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ATTACKers Think in Graphs: Building Graphs for Threat Intelligence

From MITRE ATT&CKcon Power Hour January 2021

By Valentine Mairet, Security Researcher, McAfee

The MITRE ATT&CK framework is the industry standard to dissect cyberattacks into used techniques. At McAfee, all attack information is disseminated into different categories, including ATT&CK techniques. What results from this exercise is an extensive repository of techniques used in cyberattacks that goes back many years. Much can be learned from looking at historical attack data, but how can we piece all this information together to identify new relationships between threats and attacks? In her recent efforts, Valentine has embraced analyzing ATT&CK data in graphical representations. One lesson learned is that it is not just about merely mapping out attacks and techniques used into graphs, but the strength lies in applying different algorithms to answer specific questions. In this presentation, Valentine will showcase the results and techniques obtained from her research journey using graph and graph algorithms.

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ATTACKers Think in Graphs: Building Graphs for Threat Intelligence

  1. 1. Building Graphs for Threat Intelligence ATT&CKers Think in Graphs Valentine Mairet & Samantha Gottlieb
  2. 2. McAfee ATR At McAfee Advanced Threat Research (McAfee ATR), our goal is to identify and illuminate a broad spectrum of threats in today's complex landscape. Valentine McAfee ATR since May 2020 Red Team and Blue Team WICCA Interests: Writing, cats, D&D Twitter: @vm00z Who
  3. 3. A tale of MISP triage Cyber threats and attack data are analyzed and dissected into: ▪ MITRE ATT&CK techniques ▪ Target country information ▪ Threat Actor ▪ Sector ▪ Tools used ▪ etc Threat Intelligence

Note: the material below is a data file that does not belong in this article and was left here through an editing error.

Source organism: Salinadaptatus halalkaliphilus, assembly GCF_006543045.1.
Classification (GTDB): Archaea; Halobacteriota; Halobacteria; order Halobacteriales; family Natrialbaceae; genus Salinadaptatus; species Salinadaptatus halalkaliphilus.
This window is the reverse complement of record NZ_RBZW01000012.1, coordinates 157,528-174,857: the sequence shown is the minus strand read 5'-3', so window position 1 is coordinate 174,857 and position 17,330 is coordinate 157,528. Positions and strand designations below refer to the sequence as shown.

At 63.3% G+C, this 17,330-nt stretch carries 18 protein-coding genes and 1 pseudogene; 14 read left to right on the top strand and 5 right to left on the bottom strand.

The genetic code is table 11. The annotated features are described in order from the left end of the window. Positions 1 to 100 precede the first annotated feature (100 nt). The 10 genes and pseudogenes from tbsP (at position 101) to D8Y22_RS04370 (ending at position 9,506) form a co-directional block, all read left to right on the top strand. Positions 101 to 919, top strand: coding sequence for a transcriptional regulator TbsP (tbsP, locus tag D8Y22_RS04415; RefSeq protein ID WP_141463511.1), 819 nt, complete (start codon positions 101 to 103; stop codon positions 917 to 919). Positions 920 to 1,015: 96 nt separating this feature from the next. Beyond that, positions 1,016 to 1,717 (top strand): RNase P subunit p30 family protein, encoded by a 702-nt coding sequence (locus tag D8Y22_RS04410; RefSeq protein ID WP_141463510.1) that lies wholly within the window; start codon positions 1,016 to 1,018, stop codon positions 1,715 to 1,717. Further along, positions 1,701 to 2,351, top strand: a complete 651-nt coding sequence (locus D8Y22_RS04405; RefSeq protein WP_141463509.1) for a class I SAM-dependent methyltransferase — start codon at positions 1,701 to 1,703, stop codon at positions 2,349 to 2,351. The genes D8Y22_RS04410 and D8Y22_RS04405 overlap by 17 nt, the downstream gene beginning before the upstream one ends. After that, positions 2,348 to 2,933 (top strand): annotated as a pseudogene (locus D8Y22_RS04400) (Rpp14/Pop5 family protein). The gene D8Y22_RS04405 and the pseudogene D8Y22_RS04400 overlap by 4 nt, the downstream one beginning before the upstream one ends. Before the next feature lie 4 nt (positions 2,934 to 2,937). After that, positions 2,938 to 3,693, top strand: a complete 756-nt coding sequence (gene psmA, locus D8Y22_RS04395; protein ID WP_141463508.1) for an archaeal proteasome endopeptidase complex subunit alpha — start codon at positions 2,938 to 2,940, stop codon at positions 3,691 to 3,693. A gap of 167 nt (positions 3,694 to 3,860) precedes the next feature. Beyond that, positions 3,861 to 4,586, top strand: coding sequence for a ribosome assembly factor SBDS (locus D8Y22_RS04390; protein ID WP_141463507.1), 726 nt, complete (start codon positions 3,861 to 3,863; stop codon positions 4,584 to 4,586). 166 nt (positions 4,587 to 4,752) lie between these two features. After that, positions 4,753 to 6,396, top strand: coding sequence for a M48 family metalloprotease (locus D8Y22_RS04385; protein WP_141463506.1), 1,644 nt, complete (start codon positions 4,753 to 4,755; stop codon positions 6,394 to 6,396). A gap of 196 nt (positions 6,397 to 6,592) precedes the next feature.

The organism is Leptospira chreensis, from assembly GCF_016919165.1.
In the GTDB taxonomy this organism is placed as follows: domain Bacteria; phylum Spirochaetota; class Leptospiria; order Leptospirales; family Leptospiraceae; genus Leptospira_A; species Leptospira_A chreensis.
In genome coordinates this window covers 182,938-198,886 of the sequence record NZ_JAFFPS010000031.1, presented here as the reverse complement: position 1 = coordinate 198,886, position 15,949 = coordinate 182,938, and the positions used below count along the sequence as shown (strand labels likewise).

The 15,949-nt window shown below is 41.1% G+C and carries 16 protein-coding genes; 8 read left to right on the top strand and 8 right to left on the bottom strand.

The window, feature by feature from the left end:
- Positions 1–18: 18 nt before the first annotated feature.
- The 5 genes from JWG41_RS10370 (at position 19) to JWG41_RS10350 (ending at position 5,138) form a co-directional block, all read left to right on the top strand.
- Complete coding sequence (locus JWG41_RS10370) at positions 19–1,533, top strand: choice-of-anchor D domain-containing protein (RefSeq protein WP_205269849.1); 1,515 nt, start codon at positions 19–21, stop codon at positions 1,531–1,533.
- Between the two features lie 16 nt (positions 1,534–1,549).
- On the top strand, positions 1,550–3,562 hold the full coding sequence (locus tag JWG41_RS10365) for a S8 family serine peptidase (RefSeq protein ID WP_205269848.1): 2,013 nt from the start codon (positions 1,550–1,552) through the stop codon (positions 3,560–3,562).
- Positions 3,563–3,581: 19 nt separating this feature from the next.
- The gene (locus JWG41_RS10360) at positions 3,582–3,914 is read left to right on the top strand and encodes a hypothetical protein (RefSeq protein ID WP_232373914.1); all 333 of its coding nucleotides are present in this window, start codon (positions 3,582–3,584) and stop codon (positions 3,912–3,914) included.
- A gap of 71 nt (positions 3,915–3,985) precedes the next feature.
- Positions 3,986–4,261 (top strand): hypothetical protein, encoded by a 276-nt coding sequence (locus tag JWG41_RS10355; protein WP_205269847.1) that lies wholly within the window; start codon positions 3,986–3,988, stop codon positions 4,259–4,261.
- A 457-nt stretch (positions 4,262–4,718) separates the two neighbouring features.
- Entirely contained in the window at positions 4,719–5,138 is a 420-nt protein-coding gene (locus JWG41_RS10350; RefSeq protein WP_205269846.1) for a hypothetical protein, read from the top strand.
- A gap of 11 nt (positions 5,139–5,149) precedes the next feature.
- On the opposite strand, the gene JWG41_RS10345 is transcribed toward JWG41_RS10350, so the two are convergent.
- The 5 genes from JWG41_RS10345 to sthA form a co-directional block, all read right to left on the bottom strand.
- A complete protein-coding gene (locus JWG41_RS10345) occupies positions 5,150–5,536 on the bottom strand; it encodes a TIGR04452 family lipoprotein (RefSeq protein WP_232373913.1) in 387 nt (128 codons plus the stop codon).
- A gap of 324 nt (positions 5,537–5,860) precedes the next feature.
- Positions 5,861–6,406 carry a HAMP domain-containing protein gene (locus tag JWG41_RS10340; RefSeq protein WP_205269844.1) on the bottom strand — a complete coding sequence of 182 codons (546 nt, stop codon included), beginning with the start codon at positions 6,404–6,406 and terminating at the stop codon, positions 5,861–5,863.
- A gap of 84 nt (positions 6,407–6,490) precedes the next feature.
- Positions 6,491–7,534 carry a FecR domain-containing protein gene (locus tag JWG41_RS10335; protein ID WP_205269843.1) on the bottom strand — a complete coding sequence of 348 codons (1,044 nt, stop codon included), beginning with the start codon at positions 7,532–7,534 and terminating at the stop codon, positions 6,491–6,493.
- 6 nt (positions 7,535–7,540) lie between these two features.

4. 4. Research Goal • How can we connect all this information? • Can we quickly visualize connections between events? • Can we identify patterns between threats and attacks? • Can we identify trends in the data? • What are we missing? Questions and challenges
  5. 5. Graphs
  6. 6. Based on our data… Frequency • Which techniques are observed most often? • Which actors are the most active? Popularity • Which techniques are the most common across actors? Patterns • Can we identify groups of actors using the same techniques? • Are actors using techniques in the same way?
  7. 7. Initial Representation • Dense, highly connected graph • Sparse sector and country data, offers little differentiation Event-centric Representation • Useful for questions of about frequency Actor-centric Representation • Useful for questions about actor behavioral patterns Different Graphs for Different Questions
  8. 8. Event-centric Graph
  9. 9. Actor-centric Graph
  10. 10. Which techniques are observed most often? Event-centric graph + Degree analysis
  11. 11. Which techniques the most common across actors? Actor-centric graph + Centrality algorithms
  12. 12. Important to try various algorithms Actor-centric graph + Community detection algorithms Can we identify groups of actors using the same techniques?
  13. 13. Based on our data… Frequency • Which techniques are observed most often? • Which actors are the most active? Popularity • Which techniques are the most common across actors? Patterns • Can we identify groups of actors using the same techniques? • Are actors using techniques in the same way?
  14. 14. Add in Kill Chain Information
  15. 15. Are actors using techniques in the same way?
  16. 16. Data Representation • MISP's granularity level might not be good enough if we're only using MITRE metadata to differentiate threat actors • MISP allow us to associate MITRE techniques with an event, but not to specify which kill chain step the technique was used for in the context of the event • Overall, recorded threat actors seem to be using the same techniques • Desired mapping (actor) - [uses] -> (technique:step) Remaining Issues
  17. 17. Conclusion • Helps us visualize data instantly • Helps us make sense of the data we see • Helps us connect cyber threats and attacks • Can do much more… Building graphs the right* way…
  18. 18. Conclusion • How can we add more granularity? • Is the data we receive complete enough? • Are there additional data sources to incorporate? A few questions that remain:
  19. 19. Thank you. Any questions?

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